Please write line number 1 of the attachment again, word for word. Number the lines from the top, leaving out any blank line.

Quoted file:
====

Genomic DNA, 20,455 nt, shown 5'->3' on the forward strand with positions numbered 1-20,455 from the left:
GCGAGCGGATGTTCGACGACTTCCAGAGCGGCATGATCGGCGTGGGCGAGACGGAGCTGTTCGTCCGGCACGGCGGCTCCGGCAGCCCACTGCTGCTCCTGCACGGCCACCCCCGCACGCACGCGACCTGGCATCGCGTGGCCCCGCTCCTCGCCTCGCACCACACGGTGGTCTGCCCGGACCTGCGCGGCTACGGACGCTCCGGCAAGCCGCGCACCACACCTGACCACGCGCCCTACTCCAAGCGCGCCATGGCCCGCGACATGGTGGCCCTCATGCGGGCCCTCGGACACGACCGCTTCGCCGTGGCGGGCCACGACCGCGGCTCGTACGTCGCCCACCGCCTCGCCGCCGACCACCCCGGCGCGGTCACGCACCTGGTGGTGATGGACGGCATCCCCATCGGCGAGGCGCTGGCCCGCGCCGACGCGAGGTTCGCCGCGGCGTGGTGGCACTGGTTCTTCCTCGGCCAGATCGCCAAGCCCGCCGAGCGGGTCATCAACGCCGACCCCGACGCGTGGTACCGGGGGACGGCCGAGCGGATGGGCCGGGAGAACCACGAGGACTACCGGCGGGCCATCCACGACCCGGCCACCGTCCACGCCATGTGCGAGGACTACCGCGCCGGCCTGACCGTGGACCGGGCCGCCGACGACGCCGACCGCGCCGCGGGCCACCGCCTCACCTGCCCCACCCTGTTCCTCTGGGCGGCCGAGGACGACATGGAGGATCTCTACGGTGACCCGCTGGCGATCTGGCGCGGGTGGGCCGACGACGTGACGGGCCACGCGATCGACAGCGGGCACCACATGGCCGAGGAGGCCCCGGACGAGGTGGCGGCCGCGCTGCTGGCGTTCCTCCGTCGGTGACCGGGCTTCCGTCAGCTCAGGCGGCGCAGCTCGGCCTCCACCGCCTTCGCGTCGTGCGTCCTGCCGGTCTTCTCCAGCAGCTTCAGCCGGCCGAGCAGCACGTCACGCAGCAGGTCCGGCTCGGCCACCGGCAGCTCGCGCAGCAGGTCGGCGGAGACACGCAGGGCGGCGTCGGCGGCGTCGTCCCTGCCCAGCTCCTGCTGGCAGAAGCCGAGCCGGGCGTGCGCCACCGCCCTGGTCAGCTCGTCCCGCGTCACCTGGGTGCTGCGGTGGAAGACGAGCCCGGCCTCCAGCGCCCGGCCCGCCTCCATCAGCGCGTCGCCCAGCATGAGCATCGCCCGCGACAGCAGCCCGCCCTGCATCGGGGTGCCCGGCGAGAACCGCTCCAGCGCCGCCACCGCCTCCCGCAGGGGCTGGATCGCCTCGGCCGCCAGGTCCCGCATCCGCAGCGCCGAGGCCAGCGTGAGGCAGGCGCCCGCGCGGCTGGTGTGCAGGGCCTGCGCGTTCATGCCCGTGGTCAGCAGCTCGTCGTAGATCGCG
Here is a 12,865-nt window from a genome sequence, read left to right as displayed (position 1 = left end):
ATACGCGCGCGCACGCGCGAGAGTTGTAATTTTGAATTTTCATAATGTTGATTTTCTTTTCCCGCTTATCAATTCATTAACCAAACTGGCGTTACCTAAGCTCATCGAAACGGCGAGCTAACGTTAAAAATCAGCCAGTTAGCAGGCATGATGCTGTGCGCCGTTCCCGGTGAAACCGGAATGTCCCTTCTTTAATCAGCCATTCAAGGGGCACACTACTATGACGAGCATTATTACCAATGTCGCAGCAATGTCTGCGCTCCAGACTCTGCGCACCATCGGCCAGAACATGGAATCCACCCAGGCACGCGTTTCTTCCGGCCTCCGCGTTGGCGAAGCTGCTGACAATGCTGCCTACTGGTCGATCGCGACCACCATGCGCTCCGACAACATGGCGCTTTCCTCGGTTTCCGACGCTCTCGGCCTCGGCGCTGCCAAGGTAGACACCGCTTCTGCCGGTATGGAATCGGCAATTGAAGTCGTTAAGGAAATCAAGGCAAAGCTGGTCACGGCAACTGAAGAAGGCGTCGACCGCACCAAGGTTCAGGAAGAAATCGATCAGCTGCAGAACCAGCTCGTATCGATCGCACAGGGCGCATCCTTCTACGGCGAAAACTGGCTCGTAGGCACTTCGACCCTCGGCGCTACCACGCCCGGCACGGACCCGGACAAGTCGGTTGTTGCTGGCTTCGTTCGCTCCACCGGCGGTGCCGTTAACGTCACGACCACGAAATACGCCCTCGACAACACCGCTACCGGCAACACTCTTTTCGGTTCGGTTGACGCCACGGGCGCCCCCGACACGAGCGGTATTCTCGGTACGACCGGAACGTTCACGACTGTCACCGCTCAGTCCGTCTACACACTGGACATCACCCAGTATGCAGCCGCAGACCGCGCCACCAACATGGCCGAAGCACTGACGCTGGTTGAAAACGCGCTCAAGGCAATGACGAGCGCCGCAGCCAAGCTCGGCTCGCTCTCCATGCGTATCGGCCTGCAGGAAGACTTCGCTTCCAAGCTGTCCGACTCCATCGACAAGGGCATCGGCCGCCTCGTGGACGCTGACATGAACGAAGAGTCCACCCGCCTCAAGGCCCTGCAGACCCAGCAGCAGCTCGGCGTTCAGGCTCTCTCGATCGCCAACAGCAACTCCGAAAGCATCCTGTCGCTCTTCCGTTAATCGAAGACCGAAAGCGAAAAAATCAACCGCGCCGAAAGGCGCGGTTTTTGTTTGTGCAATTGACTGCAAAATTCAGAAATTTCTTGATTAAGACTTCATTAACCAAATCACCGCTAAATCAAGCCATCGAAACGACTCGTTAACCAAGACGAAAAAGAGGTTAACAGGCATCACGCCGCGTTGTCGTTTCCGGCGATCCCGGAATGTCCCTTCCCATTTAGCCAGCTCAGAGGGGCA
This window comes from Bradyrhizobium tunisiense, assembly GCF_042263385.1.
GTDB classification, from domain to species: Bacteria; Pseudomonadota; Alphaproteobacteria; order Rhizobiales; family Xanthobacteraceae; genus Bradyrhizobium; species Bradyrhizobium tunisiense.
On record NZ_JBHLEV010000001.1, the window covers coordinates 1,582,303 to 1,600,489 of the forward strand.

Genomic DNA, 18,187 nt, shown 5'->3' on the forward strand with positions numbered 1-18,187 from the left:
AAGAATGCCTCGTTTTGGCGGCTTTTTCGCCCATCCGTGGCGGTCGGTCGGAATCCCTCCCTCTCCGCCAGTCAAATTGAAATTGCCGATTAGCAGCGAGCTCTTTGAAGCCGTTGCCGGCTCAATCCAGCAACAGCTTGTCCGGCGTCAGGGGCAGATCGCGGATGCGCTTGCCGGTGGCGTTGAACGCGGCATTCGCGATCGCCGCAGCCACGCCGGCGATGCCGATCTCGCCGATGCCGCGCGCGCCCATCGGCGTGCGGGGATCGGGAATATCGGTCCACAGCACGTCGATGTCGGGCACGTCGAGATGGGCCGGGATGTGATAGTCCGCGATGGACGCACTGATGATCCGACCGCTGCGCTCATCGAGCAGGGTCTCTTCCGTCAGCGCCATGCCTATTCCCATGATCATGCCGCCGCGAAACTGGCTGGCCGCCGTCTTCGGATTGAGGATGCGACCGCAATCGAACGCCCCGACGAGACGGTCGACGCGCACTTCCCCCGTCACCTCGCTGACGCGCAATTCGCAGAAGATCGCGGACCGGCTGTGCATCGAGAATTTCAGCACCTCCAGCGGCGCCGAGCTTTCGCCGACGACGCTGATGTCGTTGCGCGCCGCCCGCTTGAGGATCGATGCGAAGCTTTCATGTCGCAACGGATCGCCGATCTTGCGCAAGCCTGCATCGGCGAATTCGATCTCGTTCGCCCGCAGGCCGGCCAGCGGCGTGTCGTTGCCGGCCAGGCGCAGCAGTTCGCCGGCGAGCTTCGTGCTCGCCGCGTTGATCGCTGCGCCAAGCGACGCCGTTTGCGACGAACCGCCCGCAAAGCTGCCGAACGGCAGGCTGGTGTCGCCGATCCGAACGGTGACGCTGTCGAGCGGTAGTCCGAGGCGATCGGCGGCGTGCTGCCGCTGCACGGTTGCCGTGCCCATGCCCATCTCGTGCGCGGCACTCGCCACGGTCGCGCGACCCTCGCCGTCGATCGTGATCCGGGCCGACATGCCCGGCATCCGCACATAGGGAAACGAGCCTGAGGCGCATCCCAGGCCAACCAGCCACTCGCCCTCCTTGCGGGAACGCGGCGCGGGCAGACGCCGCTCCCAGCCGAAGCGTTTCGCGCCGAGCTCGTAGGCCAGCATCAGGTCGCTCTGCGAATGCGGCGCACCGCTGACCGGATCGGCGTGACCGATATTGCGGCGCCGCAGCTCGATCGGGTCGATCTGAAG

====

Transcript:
Genomic DNA, 20,455 nt, shown 5'->3' on the forward strand with positions numbered 1-20,455 from the left: